The Darkness Swallows Up and Serves the Light
I don’t think the reference to night in verse 30 is merely to tell us what time of day it is.
Then after [Judas] had taken the morsel, Satan entered into him. Jesus said to him, “What you are going to do, do quickly.” Now no one at the table knew why he said this to him. Some thought that, because Judas had the moneybag, Jesus was telling him, “Buy what we need for the feast,” or that he should give something to the poor. So, after receiving the morsel of bread, he immediately went out. And it was night.
This gospel began with the triumphant words in John 1:5, “The light shines in the darkness, and the darkness has not overcome it.” And Jesus said in John 9:4, “We must work the works of him who sent me while it is day; night is coming, when no one can work.” There was a work they could do together while it was day. And they did for three years. Jesus completed that work. And now the night has come. No one. No one but Jesus can do this work.
And he does it not in spite of the darkness, but with the unwitting, God-appointed help of the darkness. Only Jesus can destroy the darkness by being enveloped by darkness. Only Jesus can abolish death by being swallowed up by death, like Jonah in the fish. Only Jesus can disarm Satan by surrendering to his servants.
Do you remember the words of the Lord a few hours later in the garden, when the mob came for him? He said in Luke 22:53, “This is your hour, and the power of darkness.” Notice the limitations put on the darkness: This is your hour, not your century, or your decade, or your year, or your month, or your week. God has appointed the boundaries of your hour. And it will last until Sunday morning.
And then I am coming out. I will break the chains of death. I will dispel the darkness. And I will nullify the power of Satan. And my redeeming work will be finished. All the sins of my people will be paid for. All my Father’s wrath against his elect will be satisfied. The judgment and condemnation of my church will be over, and a flawless, gorgeous robe of righteousness completed for my bride.
Jesus Shines Through the Night
That is the glory of the Son of Man and his Father as turn to verse 31 and 32, our fourth focus in the text.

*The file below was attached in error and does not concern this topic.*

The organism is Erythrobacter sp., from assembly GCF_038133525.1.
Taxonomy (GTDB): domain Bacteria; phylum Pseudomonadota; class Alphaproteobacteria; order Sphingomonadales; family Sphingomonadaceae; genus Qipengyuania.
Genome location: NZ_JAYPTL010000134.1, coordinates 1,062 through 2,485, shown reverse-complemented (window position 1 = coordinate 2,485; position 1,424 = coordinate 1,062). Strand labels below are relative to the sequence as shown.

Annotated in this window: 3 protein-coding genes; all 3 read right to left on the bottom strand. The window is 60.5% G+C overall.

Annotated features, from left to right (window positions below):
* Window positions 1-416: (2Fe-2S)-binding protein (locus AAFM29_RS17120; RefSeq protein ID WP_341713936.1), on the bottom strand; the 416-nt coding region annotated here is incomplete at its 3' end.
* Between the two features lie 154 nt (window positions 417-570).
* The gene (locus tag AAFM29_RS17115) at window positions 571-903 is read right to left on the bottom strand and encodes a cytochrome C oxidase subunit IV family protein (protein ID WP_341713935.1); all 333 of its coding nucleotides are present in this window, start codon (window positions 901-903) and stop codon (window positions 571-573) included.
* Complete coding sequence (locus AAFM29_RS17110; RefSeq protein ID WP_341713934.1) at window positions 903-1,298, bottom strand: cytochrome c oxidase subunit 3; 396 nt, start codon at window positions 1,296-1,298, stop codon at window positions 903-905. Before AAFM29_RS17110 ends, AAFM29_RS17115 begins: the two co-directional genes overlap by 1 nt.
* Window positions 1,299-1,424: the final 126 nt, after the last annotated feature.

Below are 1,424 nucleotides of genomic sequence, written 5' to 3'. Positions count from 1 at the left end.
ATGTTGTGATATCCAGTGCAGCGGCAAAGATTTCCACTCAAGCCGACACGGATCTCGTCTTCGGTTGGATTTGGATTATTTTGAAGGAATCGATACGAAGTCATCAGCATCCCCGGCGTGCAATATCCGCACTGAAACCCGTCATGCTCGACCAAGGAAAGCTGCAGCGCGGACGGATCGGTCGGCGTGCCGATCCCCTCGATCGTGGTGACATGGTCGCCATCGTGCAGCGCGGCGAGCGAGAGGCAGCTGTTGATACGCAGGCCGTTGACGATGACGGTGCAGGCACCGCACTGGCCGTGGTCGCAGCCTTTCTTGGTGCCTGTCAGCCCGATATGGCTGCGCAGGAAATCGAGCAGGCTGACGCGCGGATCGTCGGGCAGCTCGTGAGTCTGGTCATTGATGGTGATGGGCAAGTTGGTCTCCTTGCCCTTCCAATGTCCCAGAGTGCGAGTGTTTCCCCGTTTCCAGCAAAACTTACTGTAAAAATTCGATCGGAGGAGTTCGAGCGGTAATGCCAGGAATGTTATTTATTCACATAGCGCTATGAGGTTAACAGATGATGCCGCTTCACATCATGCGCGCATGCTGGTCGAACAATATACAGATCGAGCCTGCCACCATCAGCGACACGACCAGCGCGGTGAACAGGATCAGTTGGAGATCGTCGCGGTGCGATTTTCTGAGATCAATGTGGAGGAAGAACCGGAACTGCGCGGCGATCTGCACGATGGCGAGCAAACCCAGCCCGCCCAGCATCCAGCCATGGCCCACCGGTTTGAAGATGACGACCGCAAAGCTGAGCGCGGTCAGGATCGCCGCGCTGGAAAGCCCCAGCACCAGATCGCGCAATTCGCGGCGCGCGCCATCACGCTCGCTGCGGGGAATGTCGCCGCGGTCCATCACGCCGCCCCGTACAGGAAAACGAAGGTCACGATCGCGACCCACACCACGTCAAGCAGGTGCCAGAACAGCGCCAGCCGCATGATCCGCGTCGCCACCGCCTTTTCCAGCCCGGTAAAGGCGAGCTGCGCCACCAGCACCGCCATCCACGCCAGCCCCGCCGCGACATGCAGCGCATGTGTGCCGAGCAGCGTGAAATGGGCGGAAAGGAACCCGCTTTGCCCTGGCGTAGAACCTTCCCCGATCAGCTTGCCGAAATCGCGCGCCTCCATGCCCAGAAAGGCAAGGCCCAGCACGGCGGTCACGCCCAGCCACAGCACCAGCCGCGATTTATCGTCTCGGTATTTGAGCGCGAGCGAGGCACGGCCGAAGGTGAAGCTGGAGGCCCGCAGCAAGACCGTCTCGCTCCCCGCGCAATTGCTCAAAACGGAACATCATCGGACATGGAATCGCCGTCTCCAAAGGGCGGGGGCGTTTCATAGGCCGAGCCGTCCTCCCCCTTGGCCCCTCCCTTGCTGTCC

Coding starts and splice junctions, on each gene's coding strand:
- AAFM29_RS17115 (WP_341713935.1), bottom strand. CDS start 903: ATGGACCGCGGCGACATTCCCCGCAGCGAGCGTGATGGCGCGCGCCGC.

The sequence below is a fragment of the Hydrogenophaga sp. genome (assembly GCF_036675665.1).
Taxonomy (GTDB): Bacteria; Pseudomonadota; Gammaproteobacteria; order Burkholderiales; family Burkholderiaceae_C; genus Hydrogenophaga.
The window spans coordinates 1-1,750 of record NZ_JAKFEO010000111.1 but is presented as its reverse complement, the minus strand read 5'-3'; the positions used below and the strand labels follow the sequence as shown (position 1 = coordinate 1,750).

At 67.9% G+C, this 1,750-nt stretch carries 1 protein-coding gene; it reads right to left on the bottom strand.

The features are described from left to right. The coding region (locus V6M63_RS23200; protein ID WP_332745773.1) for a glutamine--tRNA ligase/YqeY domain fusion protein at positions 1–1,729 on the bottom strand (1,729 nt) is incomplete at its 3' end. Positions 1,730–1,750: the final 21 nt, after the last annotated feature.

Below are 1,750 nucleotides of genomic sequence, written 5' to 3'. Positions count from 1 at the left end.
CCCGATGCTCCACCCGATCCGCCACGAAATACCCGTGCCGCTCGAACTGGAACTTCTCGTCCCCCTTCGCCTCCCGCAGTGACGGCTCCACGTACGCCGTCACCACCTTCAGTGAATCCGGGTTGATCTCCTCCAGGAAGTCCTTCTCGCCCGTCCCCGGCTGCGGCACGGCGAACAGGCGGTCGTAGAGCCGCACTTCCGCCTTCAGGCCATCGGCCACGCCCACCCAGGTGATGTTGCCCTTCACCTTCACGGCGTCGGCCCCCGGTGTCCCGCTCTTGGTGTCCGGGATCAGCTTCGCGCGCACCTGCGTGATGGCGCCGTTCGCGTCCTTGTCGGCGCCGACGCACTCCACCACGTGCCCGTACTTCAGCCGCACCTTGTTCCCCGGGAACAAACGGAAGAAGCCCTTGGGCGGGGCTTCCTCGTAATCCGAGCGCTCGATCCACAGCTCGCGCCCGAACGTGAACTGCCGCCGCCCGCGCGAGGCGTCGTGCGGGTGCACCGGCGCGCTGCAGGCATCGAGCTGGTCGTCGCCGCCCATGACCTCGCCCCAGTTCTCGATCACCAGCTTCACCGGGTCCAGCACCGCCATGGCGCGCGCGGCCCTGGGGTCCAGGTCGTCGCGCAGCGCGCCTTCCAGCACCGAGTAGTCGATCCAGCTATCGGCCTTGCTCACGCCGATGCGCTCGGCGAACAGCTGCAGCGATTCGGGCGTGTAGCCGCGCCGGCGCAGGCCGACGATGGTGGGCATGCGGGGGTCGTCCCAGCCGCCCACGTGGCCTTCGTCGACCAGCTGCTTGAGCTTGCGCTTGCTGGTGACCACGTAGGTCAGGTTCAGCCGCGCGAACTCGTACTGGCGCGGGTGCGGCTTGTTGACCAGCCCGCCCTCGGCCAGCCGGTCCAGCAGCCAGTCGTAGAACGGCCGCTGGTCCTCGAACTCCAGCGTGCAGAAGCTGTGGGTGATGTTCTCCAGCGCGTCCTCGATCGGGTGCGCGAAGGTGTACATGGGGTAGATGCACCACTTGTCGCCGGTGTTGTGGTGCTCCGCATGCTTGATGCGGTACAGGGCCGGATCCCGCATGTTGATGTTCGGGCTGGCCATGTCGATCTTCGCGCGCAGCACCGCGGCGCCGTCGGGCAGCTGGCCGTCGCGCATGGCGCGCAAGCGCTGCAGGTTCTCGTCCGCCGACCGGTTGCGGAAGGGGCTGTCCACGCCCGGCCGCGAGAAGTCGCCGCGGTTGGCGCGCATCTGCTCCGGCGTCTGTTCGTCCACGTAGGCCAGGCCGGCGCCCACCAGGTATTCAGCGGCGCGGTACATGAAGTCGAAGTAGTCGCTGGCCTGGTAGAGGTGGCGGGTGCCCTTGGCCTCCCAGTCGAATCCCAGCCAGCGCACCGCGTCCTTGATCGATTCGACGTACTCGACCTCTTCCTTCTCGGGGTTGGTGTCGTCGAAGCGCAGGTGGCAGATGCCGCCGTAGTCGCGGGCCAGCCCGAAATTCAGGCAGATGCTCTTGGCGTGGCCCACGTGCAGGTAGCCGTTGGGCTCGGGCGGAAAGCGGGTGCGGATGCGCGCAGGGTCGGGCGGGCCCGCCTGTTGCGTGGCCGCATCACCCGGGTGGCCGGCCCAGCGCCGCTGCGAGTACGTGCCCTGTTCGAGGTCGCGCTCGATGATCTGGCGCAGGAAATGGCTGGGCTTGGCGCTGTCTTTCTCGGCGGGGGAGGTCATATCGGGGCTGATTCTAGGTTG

When [Judas] had gone out, Jesus said, “Now is the Son of Man glorified, and God is glorified in him. If God is glorified in him, God will also glorify him in himself, and glorify him at once.”
Remember, showing the glory of Jesus in this Gospel is the main way that John is awakening and strengthening our faith. John 1:14: “We have seen his glory, glory as of the only Son from the Father, full of grace and truth.” And the brightest display of this glory — the glory of this grace — was in the darkest hour of the gospel when Jesus died.
When he was doing what no one else could do — dispelling darkness, abolishing death, disarming Satan, paying for sin, completing righteousness, absorbing wrath, removing condemnation — this was his most glorious achievement. In one sense, his brightest moment is the darkest night.
And Jesus says in verse 31 that God was glorified in him. And in verse 32 he says that God himself is the one who glorified the Son of Man. And that the Son of Man would be glorified in him. In the middle of verse 32: “God will also glorify him in himself.” So the Son of Man is glorified in God. God is glorified in him. There is more going on here than you might think.
Evidence of Jesus’s Deity
Look back at John 13:18–19. Jesus is already predicting Judas’s betrayal. Only here Jesus says why he is so concerned to talk about it before it happens. At the end of verse 18: “He who ate my bread has lifted his heel against me. I am telling you this now, before it takes place, that when it does take place you may believe that I am [he].”